It may be behind, like the cow's tail, but here is my Christmas story for December 2023.
It might be Christmas, but Suzie Castle felt no cheer or goodwill to all men. Losing her parents this year within months of each other weighed heavily on her, as did having her art class budget cut. She worried for her students, who had left before she did today with cheery Christmas greetings and shouts of ‘see you next year’ as they filed out of the classroom before her.
Cold from riding the train and then taking a bus from the school where she taught to her home, her feet wet from walking through slush and snow from the bus stop, she trudged up the stairs of her three-storey apartment building, wondering why she’d insisted on having a room with a view when an apartment on the main floor would have been so much more convenient right now.
Stopping at her door, Number 304, she set her grocery bag down and searched her purse for her keys. Why hadn’t she thought to find them while sitting on the train or the bus? She fitted the key in the lock, turned it and pushed her door open—then stopped.
Pale blue light flooded her open-plan kitchen, dining, and living room.
Had she left a light on? She didn’t think so. Besides, all her lights were practical, white LED bulbs. This morning, she had switched them all off and opened the drapes before leaving for her journey to the school. Now, not only was there light, but her drapes were closed against the wintery night. She stepped inside, her jaw dropping as she looked around.
The blue light came from an acrylic Christmas tree on her coffee table. Who had put it there? And when had all those cards been set up on her mantle shelf?
Suzie toed off her wet boots and wriggled her toes into her welcome mat as she unzipped her coat. Who on earth had been in her apartment? She hung her coat in the hall closet. As she approached her coffee table, she noticed several wrapped gifts on the floor beneath it. Frowning, she picked one up and looked at the label.
Happy Christmas, Miss Castle. See you next year. Best wishes, Jorge.
She picked up another.
Thank you for making the last term so fun. Love, Beccy.
Thinking of the bright, difficult fifteen-year-old with whom she’d had more than one skirmish, tears pricked Suzie’s eyes. She brushed them away and picked up another gift.
You helped me see things differently. Thank you. Love, Donny.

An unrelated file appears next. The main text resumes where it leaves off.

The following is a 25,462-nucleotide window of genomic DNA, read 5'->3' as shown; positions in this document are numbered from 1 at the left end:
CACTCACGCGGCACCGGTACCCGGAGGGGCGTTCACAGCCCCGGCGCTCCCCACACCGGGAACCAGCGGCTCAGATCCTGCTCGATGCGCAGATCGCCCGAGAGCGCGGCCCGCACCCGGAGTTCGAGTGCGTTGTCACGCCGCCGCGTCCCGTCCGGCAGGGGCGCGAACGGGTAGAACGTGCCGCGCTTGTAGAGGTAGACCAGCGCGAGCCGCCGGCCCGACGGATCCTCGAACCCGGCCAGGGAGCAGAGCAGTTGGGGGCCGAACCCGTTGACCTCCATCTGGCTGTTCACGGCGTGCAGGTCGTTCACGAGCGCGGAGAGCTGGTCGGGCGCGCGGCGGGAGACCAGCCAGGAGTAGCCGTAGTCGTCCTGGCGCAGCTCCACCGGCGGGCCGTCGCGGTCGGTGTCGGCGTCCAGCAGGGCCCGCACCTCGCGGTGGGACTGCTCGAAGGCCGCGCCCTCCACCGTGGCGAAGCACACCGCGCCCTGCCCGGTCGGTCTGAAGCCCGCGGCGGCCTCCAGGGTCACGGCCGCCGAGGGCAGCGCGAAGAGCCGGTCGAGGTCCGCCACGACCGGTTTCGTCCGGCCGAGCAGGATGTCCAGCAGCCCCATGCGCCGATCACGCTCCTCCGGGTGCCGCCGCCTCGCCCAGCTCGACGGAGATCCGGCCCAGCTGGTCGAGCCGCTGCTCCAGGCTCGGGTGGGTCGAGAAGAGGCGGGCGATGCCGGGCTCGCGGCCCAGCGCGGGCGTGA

Donny. Suzie laid the gift on the table. She’d crossed words with him, too.
Suzie ran her gaze along the row of cards, stunned to see herself depicted on each one. She picked up the biggest, showing her in her toque and muffler with a big smile. She ran her finger over it and opened it.
Hope you like my drawing of you. Happy Christmas. Peter.
Peter. Her most talented pupil.
On another card, she was pointing something out to a figure she was sure was little Mary Brown. Whose easel had been behind Mary’s? Suzie couldn’t remember but thought it might have been Devon Jackson. She turned the card over. Sure enough, there were his initials and the date.
Suzie swallowed the lump in her throat as she remembered some of the casual, throw-away questions and comments from the last few weeks in the run-up to Christmas.
What do you do at Christmas, Miss Castle?
“Snuggle up in a big blanket with a book and drink hot chocolate.”
Do you have turkey and all the trimmings?
“Good gracious, no. It’s just like another day for me, although I sometimes buy myself a box of chocolates.”
Have you ever locked yourself out of your apartment?
“Only once, and then I left a spare key with my neighbour.”
Why did that question and her response suddenly spring into her mind?
Who had asked it? Suzie’s brow wrinkled as she thought back. It was Beccy. She was sure of it. At the time, she’d been busy suggesting a correction to the shading in Beccy’s drawing and not thought anything of it. Now, she saw clearly how her students had been cleverly gathering information all this time.
A knock at her door startled her, but she went to open it, only to find her elderly next-door neighbour, Mrs. Delaney from Number 306, outside.
“Mrs. Delaney,” Suzie said, welcoming her with a smile. “Please come in.”
There was an answering twinkle in Mrs. Delaney’s kind, blue eyes. “Don’t mind if I do, but I won’t keep you a moment. I only wanted to make sure you weren’t cross that I’d used your spare key to let the young ones into your apartment, and of course, I stayed with them while they decorated. They were such polite young people and wanted to do something nice for you so you wouldn’t feel lonely at Christmas.”
“How could I be cross about that sentiment, Mrs. Delaney?” Suzie motioned her to sit down. “This is the nicest thing that has happened to me in a long while. Would you like a cup of tea?”
“If you’re sure it’s no trouble, dear.”
Suzie went into the kitchen to fill the kettle and switch it on, but right beside it, a mug with two single sachets of gourmet hot chocolate sat on top of a box of chocolates.
“Mrs. Delaney,” Suzie called. “Would you like a mug of hot chocolate instead? Irish cream or salted caramel?”
“Irish cream would be lovely,” Mrs. Delaney said, and Suzie unhooked another mug from her mug tree.
When she had made the drinks and carried them into the living room, Suzie sat opposite her neighbour and smiled.
“Thank you for helping my students set this up,” she said. “This is the best gift anyone could have given me.” She raised her mug in a salute to Mrs. Delaney and each one of her students. “Happy Christmas!”